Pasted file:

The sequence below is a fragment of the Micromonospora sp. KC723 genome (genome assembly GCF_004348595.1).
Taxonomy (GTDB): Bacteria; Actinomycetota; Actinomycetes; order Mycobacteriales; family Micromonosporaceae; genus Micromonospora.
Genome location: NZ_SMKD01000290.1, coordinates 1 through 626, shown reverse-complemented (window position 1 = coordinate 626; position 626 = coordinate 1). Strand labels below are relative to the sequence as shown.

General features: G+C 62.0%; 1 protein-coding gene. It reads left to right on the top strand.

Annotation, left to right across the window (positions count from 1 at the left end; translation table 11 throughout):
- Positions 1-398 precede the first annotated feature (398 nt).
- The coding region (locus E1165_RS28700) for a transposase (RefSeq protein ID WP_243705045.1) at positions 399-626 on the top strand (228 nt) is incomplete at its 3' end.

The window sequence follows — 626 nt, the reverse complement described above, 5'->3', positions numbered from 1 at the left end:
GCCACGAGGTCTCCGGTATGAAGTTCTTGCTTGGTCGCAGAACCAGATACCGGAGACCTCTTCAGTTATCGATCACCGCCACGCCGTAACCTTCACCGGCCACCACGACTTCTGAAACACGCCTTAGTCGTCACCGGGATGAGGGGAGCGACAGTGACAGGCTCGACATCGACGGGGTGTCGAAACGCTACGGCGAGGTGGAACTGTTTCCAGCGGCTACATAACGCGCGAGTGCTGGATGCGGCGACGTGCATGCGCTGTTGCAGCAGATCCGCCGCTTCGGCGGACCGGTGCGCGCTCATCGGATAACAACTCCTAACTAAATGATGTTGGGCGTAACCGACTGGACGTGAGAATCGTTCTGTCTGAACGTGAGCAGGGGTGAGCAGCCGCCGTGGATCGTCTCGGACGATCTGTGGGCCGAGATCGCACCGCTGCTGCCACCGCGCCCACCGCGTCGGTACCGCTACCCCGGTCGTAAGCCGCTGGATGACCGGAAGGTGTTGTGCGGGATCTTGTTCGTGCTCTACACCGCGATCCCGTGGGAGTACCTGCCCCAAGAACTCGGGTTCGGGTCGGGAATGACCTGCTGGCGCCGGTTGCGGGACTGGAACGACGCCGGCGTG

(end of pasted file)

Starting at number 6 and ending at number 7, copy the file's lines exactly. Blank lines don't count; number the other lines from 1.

- Positions 1-398 precede the first annotated feature (398 nt).
- The coding region (locus E1165_RS28700) for a transposase (RefSeq protein ID WP_243705045.1) at positions 399-626 on the top strand (228 nt) is incomplete at its 3' end.